At some point in your classroom, you’ve probably created a scavenger hunt for your students. You know, the type where you hide things and provide questions, clues, or riddles to find the hidden items. These scavenger hunts have traditionally been used as a way to get students familiar with their surroundings or as vocabulary association exercises. But add the wonders of technology and the increase of ownership of mobile devices by students, and you can take scavenger hunting to a whole new level. Continue reading
This year at the TESL ON conference, Deborah Healey, TESOL International Association, will be one of our Keynote Speakers. The following blog post was written by Deborah. Here she gives you a taste of what she will be sharing at the conference.
Gamification in Education: Hype or Useful Teacher Tool? This is a question that I’ve been asking for the past few years, as I’ve tried gamifying some of my classes. Most teachers (myself included) have long used games in the English language classroom and in teacher training to encourage motivation and add a fun factor to learning. Some teachers have been able to use game-based learning, where a game sets the context for learning. Continue reading
Last year in the post, Change the Routine Without Disrupting the Class – Take A Virtual Field Trip, I shared suggestions about taking students on virtual field trips. Since then I have been exploring different virtual spaces with students and my peers. It has been fun and rewarding. A few topics that we explored included: Continue reading
One of my courses specifies that students create a presentation on an educational resource and present it to their peers. The following is a model I’d like to share with you as a potential means of using a common theme with a final presentation as a way of promoting inquiry, research, collaboration, communication, planning, and writing within one term of instruction. The project comprises eight separate activities. Each activity involves the students practicing language and social skills in a variety of ways. These steps are detailed below in the section, Project Process. Continue reading
There is a lot of misinformation out there. How do you help your learners find the facts?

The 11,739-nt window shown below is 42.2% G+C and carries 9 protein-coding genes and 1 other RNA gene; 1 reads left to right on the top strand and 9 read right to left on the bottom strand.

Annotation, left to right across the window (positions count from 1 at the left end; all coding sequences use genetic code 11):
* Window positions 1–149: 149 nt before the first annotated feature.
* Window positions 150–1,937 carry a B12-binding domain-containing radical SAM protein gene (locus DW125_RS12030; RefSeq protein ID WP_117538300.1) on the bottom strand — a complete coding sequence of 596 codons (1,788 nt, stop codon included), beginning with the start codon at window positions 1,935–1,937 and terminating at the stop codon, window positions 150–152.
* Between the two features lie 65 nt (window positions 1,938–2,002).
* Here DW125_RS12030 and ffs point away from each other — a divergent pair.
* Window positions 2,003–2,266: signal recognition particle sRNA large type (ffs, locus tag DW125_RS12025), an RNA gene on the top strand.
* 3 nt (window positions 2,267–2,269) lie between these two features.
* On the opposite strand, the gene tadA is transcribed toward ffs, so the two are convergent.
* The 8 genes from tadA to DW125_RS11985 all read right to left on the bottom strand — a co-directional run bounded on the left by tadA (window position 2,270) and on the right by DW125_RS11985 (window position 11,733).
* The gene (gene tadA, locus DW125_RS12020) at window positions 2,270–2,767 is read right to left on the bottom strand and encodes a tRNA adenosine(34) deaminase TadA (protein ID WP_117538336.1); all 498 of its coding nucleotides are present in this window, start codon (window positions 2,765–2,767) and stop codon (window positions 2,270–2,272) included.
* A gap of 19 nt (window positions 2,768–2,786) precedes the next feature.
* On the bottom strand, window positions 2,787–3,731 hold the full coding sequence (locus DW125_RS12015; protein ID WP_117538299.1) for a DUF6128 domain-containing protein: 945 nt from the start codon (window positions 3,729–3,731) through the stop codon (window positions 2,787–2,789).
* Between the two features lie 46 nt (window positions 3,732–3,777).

The idea for this lesson started when Ontario introduced the new Sex Education Curriculum in 2015. My students wanted to talk about it and everyone had a different idea about what was in this curriculum. I was shocked to find out that their information had come mostly from Facebook. Continue reading
A few years ago, I had the great opportunity to participate in a series of workshops that promoted the use of drama and its technique in ESL. At the time, I felt I was doing quite well for a new teacher trying to impart and share some speaking techniques with students: I was covering some pronunciation exercises, conducting fun and meaningful role-plays, touching on interesting and hot topics to spark conversation, and lecturing about public speaking and presentation skills. After the workshops, I realized that I was not doing enough to promote fluency. Below, I am going to share a game on improvisation I learned and played during one of the workshops. I have tried it many times across a gamut of levels and I encourage you to try it with your students. Continue reading
One of the best things teachers can do for their students is to help them learn to help themselves. To promote learner autonomy, we need to build students’ self-confidence and give them strategies for teaching themselves. Some of the ways we can do this include the following. Continue reading
Recently, I tried a campus familiarization activity with my students. In the past terms, students sat at their desks and looked at a map to identify services and their associated locations on a worksheet. Throughout the term students asked me, or each other, where different campus resources were located. It was obvious that they did not take in the campus resources information.
My challenge was to improve this learning activity. Reaching into my technology bag of tricks, I was looking for a technology that would improve this learning task. Continue reading
“I’m just going to find a video quickly online!” I’ve said to myself many times, clearly delusional. A “quick” online hunt for material to use in class often becomes a lengthy goose chase. It’s hard to find just the right thing, at the right level, on the right subject when searching the vast reaches of the World Wide Web. The better option? To make it myself. Sometimes this can seem intimidating though, especially if videography is a medium one is not used to working in.
Considering that fact, below is my summary of a video presentation my business partner, Larissa Conley, and I made for this year’s TESL Ontario Conference explaining how to make your own videos for classroom use. Continue reading
Teaching verbs can be accomplished through a combination of miming, games, worksheets, video clips, discussion, lecture, translation, and perhaps a host of other strategies. Reinforcing the meaning of many verbs by providing a video clip can help with retention. Flashcards can also assist with vocabulary acquisition. Quizlet’s flashcards deliver still images or animated clips online. Animated clips can accelerate acquisition through motion in context. Quizlet’s ability to include animated GIFs makes it a useful tool for language students learning base verbs.